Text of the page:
How Phil Is Painting His Hobby League Army

How Phil Paints

How Phil Paints
With Phil Yates

To me, the main thing about painting your miniatures, is that they are your miniatures. That means that you can do it however you like. The painting guides and Colours of War give some great ideas, and if you haven't been there yet, I'd recommend going over to the Big Four Of Late-War website to see some very inspiring work. As my painting style is quite different from that of most of the other Hobby League participants in the office, I thought I'd talk about it this week. I figure it might provide some different ideas... and perhaps make you feel a bit better if you are a bit messy like me and your models don't look like Victor's works of art!

My first step is pretty straightforward. I use a big art brush to undercoat the model in its basic colour. I usually keep the tracks separate at this stage to make it easier to paint them (although I often get carried away with the first few I build and glue them on!). I then paint the camouflage pattern on as part of the base coat.

I switch to the tracks at this point, painting the metal parts in a metallic colour and any rubber track pads in a dark grey (I don't tend to use actual black as very few things actually look black in real life). While some people avoid painting the tyres on the road wheels, I think it really adds an important element, so I usually do this tedious bit next. I usually paint the front part (that is, the bit towards the front of the tank) of each tyre first, then flip the track unit over to paint the rear part. That way my brush strokes naturally follow the curve. If I attempt to paint the whole thing without flipping it, the curve of the second half is all wrong and I make a big mess.

How Phil Paints

Talking about messes, I'm not a neat painter, so at this stage there's likely to be metallic paint on the hull and grey from the road wheels spilled over onto the road wheels themselves! Once they are all done, I go back over them with the base colour to cover up any mess that isn't supposed to be there!

So far, not that much different from many gamers I suspect, but here's where I get weird. You see, my wife's an artist and I went through an art degree with her, so some of the things I learned were about the scale effect of colour and about light and shadow.

How Phil Paints

On a scale model, this has two implications. The first is that since small patches of colour look darker than big ones, if my tanks are going to look the same colour as a photo of a real tank, they need to actually be lighter. The second is that big objects cast darker shadows than small objects, so if I want my tanks to have the same shadow pattern as a real one, I've got to exaggerate the shading.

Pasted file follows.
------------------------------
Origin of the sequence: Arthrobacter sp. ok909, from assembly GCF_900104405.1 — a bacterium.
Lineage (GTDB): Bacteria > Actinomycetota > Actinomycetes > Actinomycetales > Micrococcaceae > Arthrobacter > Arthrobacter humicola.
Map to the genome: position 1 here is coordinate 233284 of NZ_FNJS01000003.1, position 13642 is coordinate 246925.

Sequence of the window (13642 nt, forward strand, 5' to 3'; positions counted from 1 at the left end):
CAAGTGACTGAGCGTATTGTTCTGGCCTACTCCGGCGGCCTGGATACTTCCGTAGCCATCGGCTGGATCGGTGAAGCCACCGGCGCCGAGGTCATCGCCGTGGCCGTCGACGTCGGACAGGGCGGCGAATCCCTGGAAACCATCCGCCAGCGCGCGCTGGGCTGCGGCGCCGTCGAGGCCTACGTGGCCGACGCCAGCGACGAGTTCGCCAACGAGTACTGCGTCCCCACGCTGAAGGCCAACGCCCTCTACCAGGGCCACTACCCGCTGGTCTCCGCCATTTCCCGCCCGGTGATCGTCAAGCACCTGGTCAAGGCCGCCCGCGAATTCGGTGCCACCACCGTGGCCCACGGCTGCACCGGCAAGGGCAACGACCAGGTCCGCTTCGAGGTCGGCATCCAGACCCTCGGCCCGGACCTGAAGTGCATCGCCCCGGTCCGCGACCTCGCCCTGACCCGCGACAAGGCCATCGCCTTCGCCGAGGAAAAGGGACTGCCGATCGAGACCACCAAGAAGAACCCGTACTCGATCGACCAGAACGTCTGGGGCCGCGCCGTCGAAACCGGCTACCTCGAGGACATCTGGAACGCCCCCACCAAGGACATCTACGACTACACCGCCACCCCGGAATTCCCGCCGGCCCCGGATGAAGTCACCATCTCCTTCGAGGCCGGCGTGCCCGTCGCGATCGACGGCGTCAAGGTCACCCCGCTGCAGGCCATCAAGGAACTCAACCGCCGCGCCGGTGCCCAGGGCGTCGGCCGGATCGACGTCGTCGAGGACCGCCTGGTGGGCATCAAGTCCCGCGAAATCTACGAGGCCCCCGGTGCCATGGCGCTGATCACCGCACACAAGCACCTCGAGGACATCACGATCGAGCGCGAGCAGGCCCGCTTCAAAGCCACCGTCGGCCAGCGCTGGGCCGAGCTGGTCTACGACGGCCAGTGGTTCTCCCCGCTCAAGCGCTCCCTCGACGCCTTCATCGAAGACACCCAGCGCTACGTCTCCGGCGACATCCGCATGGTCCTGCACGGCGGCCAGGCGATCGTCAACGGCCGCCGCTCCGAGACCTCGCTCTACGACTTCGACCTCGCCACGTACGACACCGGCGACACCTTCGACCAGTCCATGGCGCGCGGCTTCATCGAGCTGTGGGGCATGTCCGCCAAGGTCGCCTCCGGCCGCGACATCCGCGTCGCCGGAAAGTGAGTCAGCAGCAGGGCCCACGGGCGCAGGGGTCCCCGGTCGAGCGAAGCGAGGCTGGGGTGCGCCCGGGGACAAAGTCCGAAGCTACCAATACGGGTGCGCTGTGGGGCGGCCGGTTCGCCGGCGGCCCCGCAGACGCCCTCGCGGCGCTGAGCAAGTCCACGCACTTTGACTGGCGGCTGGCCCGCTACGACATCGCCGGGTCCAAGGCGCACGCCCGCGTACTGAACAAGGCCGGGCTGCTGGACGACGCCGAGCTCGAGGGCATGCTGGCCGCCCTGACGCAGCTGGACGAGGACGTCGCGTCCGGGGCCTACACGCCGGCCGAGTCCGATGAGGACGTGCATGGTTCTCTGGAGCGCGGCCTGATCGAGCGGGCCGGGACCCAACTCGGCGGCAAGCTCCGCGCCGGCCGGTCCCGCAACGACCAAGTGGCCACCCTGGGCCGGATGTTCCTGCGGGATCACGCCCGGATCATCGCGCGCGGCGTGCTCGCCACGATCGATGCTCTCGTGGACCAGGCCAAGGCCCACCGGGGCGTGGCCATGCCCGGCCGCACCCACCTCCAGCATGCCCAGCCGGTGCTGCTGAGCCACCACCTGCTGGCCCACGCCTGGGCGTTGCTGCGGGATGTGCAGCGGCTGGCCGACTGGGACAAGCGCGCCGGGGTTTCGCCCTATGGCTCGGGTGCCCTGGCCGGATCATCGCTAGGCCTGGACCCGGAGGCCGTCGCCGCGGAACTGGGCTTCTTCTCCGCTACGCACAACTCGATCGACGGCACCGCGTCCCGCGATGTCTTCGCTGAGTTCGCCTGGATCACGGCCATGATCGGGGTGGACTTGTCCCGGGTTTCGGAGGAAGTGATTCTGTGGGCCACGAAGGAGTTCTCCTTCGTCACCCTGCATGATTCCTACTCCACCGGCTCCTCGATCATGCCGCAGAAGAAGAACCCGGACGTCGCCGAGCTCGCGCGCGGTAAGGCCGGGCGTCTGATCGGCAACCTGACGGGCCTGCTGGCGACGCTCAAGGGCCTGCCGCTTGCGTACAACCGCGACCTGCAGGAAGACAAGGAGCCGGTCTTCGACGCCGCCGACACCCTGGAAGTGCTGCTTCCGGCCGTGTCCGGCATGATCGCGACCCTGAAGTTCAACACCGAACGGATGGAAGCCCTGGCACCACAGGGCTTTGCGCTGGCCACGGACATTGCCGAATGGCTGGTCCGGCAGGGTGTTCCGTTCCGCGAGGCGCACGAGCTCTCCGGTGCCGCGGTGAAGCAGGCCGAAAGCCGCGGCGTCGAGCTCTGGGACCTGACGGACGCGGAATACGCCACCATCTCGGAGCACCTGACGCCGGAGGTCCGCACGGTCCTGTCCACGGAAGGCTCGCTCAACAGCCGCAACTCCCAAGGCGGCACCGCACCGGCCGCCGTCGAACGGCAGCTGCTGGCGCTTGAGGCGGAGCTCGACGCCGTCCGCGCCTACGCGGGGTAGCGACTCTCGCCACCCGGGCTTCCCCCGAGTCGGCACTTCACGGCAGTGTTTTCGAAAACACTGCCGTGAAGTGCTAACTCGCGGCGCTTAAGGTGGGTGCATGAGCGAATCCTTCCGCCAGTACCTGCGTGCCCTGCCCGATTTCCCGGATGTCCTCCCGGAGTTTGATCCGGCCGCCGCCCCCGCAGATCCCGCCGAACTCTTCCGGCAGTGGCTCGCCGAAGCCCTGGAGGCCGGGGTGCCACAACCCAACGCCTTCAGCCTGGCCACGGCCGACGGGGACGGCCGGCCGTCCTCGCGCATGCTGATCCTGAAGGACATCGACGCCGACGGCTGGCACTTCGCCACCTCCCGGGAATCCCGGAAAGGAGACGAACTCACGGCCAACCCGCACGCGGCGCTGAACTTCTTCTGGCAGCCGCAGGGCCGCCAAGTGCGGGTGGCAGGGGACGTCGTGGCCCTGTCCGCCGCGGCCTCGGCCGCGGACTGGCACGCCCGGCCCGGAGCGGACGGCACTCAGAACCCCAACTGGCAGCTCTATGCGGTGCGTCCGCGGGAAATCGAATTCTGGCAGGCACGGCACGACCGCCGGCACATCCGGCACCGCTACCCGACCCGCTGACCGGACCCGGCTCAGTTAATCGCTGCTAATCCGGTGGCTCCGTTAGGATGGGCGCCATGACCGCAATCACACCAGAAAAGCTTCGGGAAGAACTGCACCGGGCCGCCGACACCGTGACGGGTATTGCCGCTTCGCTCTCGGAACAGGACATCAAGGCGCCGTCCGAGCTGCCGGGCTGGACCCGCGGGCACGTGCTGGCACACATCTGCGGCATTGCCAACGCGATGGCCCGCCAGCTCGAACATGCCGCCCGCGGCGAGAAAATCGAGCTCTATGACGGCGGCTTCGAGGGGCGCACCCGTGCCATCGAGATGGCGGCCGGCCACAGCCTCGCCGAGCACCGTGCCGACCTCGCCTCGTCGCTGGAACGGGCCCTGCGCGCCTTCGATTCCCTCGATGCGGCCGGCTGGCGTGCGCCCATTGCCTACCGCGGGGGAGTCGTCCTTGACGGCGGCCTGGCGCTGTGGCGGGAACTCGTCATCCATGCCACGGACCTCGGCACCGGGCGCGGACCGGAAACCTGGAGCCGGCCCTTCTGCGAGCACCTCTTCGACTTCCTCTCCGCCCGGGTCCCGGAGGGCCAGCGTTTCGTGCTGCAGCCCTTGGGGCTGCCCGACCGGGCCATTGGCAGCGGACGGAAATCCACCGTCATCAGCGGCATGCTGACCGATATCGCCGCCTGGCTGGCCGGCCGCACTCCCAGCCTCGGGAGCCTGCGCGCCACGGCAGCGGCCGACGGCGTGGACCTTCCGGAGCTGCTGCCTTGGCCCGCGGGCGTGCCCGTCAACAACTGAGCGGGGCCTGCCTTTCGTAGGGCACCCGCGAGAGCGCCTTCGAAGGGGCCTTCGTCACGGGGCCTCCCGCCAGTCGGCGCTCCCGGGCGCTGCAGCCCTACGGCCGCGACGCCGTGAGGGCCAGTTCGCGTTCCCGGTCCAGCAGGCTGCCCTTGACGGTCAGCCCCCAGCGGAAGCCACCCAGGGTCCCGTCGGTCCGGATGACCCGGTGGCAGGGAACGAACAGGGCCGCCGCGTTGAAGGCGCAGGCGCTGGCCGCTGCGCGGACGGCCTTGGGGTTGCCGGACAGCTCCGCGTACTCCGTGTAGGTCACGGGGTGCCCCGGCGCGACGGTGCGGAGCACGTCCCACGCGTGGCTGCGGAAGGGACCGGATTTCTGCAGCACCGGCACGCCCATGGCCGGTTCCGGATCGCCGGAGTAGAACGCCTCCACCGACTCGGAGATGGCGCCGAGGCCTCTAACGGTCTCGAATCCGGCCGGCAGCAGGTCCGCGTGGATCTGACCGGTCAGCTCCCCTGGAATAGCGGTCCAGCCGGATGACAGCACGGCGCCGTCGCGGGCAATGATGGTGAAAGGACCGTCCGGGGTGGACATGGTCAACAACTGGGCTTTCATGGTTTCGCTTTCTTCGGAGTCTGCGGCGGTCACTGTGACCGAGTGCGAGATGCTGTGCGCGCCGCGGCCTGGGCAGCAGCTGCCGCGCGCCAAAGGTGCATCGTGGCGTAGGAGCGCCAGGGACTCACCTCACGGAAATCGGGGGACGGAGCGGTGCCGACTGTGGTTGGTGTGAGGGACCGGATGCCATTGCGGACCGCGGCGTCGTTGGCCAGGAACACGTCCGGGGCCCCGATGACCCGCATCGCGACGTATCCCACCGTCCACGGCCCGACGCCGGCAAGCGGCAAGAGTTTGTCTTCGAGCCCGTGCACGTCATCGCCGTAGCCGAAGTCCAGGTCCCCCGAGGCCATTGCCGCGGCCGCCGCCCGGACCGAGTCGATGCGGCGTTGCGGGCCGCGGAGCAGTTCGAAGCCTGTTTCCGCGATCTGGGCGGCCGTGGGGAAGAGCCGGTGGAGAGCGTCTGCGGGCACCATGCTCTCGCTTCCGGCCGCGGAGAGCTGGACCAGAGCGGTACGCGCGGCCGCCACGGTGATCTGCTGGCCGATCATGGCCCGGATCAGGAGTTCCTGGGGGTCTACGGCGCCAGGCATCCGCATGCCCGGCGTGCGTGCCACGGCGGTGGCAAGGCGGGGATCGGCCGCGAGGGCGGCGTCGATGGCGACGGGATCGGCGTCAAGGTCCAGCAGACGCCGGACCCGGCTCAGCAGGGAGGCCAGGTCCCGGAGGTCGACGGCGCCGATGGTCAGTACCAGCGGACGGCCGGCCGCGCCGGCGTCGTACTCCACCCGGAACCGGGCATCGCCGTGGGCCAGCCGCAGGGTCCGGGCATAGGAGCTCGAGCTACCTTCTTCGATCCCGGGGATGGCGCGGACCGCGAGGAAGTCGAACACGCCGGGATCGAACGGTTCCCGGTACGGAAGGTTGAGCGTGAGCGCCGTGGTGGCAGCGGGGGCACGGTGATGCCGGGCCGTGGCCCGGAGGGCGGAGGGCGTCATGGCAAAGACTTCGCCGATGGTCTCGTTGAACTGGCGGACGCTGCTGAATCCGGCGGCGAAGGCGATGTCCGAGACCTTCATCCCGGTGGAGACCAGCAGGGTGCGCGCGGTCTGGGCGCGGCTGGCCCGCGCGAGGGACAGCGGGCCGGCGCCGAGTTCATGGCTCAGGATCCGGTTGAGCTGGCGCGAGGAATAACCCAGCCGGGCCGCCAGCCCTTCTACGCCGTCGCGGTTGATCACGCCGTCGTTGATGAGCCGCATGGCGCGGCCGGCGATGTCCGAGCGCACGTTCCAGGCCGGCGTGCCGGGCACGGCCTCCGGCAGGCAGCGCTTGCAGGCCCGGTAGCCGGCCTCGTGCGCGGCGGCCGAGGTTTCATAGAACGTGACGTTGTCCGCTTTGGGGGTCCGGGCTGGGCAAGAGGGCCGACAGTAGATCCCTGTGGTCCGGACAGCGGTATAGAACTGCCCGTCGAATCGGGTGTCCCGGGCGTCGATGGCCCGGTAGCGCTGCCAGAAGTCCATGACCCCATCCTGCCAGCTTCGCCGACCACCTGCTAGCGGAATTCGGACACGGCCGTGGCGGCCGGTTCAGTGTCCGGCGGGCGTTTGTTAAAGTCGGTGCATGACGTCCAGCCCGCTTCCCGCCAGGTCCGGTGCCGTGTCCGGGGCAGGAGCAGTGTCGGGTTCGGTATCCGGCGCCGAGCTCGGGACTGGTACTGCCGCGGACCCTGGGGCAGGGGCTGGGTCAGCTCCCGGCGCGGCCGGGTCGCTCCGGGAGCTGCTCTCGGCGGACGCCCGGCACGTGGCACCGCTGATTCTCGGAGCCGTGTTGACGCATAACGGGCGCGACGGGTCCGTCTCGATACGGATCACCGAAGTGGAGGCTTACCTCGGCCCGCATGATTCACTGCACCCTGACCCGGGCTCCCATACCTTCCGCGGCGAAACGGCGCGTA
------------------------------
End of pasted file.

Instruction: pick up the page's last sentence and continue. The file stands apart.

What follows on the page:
Pictured Left: Notice that the leftmost tank has a brighter top than than the right tank.

How i do this is to go back and repaint the sides of the tank in a mix of 2/3 the base colour and 1/3 light sand (white tends to change the apparent colour, while light sand or light grey keeps them more even) and the top of the tank in a mix of 1/3 the base colour and 2/3 light sand (leaving the darker colour anywhere where there would be shadows). I know this sounds kooky, but it's actually what a lot of weathering and pre-shading effects are trying to create, just more explicitly in my case.

While it can look really strange when you are half way through, when its all done, the model actually looks like its all painted in the same shade, just it has more shadows than a scale model of its size ought to, closer in fact to the shading of a real tank.
How Phil Paints How Phil Paints

The next stage is looking at photos of real tanks to see what details stand out (things like head and tail lights, tools and equipment) that I can paint differently to add a little more detail to the model.

The last stage before decals is putting a black ink wash in the engine grilles to create the deep shadows of the engine bay inside, and using a fine black art pen to black line small features to bring out the depth of these too.

Click here to go to the D-Day Hobby League Landing Page